Thomas Wilfred with Lumia projection (c. 1910-1960)
Courtesy Manuscripts & Archives, Yale University

The Dane Thomas Wilfred (whose common name was Richard Edgar Løvstrom, 1889–1968) was initially active as a lutenist and lute singer. He settled in the United States in 1916, and in 1919 he began devoting himself to his silent and abstract light art Lumia, with which he had first experimented back in 1905. In 1922, he ended his career as a musician and devoted the rest of his life exclusively to his light art at the Art Institute of Light in New York, which he founded in 1930.

Wilfred regarded light as “the silent universal expression of the greatest force our senses can grasp.” In the same way music developed out of silence, light art developed out of darkness. And exactly like music, Lumia required an interpreter, making each performance a unique event.

In contrast to color-sound theories or analogy models, Wilfred created a light art based on form, color, and movement, with form and movement as the decisive elements. Beginning in 1919, he produced several models of a control and projection instrument with the name Clavilux. The penultimate model G was manufactured in 1937 and had four separate optical systems as well as a connected control panel (ill. 1). Wilfred used this model in his demonstrations of the instrument until 1947. At the same time, he developed Luminars, small programmed models that were fully automated and were designed for private households as Home Clavilux Models, in part with built-in screens that resembled television sets.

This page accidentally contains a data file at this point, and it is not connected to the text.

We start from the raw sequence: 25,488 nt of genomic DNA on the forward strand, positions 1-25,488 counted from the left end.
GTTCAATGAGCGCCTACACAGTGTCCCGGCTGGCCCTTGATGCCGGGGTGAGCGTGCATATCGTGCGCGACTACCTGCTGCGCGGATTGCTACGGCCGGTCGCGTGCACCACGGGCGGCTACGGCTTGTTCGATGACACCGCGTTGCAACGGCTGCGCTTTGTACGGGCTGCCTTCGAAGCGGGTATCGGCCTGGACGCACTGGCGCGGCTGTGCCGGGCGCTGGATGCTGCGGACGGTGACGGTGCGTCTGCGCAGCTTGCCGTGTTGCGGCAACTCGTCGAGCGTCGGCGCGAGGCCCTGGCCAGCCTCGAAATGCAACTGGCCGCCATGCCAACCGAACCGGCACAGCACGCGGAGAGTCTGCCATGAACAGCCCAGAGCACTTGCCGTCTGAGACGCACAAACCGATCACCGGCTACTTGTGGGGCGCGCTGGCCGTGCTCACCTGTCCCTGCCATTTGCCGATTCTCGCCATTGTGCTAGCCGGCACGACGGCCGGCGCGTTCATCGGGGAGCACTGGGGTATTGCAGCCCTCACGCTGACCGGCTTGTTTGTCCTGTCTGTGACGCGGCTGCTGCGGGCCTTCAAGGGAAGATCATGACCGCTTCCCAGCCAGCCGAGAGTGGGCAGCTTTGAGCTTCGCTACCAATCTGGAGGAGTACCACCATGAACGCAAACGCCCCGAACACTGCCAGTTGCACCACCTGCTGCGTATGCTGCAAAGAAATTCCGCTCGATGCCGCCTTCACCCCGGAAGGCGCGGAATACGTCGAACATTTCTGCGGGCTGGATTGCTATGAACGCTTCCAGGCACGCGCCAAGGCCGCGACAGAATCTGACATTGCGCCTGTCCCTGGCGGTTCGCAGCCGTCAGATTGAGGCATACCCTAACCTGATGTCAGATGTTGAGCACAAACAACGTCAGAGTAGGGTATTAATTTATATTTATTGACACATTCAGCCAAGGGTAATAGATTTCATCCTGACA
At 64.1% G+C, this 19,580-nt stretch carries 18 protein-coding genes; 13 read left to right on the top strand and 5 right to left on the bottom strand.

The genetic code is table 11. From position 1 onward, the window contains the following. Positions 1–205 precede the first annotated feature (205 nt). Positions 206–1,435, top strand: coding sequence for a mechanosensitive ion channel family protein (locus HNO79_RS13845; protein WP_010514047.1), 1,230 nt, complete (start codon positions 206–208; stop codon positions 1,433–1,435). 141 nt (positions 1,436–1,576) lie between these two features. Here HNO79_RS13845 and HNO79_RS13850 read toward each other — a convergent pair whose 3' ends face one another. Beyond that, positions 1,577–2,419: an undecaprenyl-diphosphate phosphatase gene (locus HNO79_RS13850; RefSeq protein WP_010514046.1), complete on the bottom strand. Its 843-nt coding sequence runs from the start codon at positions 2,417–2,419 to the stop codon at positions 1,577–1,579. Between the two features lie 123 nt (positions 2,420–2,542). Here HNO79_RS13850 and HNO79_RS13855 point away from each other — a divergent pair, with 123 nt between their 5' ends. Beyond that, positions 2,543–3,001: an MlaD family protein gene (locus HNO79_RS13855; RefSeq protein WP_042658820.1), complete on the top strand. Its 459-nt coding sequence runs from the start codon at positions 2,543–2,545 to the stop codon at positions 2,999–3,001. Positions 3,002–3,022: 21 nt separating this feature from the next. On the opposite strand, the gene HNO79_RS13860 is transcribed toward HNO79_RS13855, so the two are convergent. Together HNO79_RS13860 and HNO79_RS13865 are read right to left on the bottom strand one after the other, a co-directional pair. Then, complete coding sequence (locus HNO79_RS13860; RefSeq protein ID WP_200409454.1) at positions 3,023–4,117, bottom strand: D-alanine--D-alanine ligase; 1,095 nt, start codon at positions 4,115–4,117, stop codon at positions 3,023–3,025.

Wilfred created Lumia compositions specifically tailored to his instruments, however, only about 35 have survived. Like a musical suite, the Lumia Suite op. 158 (1964) is comprised of several movements. Here there are three: the first is dominated by a horizontal, the second by a vertical, and the third by an elliptic movement. Other references to music only exist in titles such as Suite or in the opus numbers. The lengths of his works range from five minutes (Tranquil Study op. 92, 1935) to 22 months in Untitled op. 161 (1966), his penultimate composition, which often is regarded as his aesthetically most successful work (see illustration).


  • original Title: Lumia
  • Date: 1905 (?) – 1905
  • Genre: Music, Light art

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